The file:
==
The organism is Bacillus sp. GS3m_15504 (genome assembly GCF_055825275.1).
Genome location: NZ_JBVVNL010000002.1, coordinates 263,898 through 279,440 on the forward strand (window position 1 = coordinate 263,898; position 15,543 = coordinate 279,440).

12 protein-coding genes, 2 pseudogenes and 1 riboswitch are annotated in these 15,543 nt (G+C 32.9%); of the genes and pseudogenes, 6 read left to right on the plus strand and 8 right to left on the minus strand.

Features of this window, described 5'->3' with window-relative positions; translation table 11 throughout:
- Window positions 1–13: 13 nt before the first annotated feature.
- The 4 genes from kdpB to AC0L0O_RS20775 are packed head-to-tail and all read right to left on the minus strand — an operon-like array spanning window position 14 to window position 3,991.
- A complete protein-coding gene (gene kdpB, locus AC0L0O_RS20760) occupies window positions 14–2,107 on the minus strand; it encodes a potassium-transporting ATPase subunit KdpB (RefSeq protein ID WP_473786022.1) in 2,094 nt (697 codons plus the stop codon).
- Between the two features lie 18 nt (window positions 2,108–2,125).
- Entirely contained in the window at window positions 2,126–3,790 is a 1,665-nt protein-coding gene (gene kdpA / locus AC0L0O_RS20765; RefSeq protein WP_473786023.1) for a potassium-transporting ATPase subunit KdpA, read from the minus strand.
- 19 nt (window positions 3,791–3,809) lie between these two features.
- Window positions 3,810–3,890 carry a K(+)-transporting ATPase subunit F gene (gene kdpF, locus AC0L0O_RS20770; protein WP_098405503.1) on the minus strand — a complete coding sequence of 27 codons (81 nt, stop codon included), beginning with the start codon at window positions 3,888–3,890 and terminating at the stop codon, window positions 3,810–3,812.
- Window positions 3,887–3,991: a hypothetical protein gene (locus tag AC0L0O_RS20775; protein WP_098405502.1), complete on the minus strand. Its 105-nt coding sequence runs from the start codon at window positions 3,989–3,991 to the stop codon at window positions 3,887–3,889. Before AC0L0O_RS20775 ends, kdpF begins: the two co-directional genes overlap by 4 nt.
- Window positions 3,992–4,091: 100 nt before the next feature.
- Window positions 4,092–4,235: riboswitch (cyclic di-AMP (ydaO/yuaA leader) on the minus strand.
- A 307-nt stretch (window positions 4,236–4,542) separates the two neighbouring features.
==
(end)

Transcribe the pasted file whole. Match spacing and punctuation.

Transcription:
The organism is Bacillus sp. GS3m_15504 (genome assembly GCF_055825275.1).
Genome location: NZ_JBVVNL010000002.1, coordinates 263,898 through 279,440 on the forward strand (window position 1 = coordinate 263,898; position 15,543 = coordinate 279,440).

12 protein-coding genes, 2 pseudogenes and 1 riboswitch are annotated in these 15,543 nt (G+C 32.9%); of the genes and pseudogenes, 6 read left to right on the plus strand and 8 right to left on the minus strand.

Features of this window, described 5'->3' with window-relative positions; translation table 11 throughout:
- Window positions 1–13: 13 nt before the first annotated feature.
- The 4 genes from kdpB to AC0L0O_RS20775 are packed head-to-tail and all read right to left on the minus strand — an operon-like array spanning window position 14 to window position 3,991.
- A complete protein-coding gene (gene kdpB, locus AC0L0O_RS20760) occupies window positions 14–2,107 on the minus strand; it encodes a potassium-transporting ATPase subunit KdpB (RefSeq protein ID WP_473786022.1) in 2,094 nt (697 codons plus the stop codon).
- Between the two features lie 18 nt (window positions 2,108–2,125).
- Entirely contained in the window at window positions 2,126–3,790 is a 1,665-nt protein-coding gene (gene kdpA / locus AC0L0O_RS20765; RefSeq protein WP_473786023.1) for a potassium-transporting ATPase subunit KdpA, read from the minus strand.
- 19 nt (window positions 3,791–3,809) lie between these two features.
- Window positions 3,810–3,890 carry a K(+)-transporting ATPase subunit F gene (gene kdpF, locus AC0L0O_RS20770; protein WP_098405503.1) on the minus strand — a complete coding sequence of 27 codons (81 nt, stop codon included), beginning with the start codon at window positions 3,888–3,890 and terminating at the stop codon, window positions 3,810–3,812.
- Window positions 3,887–3,991: a hypothetical protein gene (locus tag AC0L0O_RS20775; protein WP_098405502.1), complete on the minus strand. Its 105-nt coding sequence runs from the start codon at window positions 3,989–3,991 to the stop codon at window positions 3,887–3,889. Before AC0L0O_RS20775 ends, kdpF begins: the two co-directional genes overlap by 4 nt.
- Window positions 3,992–4,091: 100 nt before the next feature.
- Window positions 4,092–4,235: riboswitch (cyclic di-AMP (ydaO/yuaA leader) on the minus strand.
- A 307-nt stretch (window positions 4,236–4,542) separates the two neighbouring features.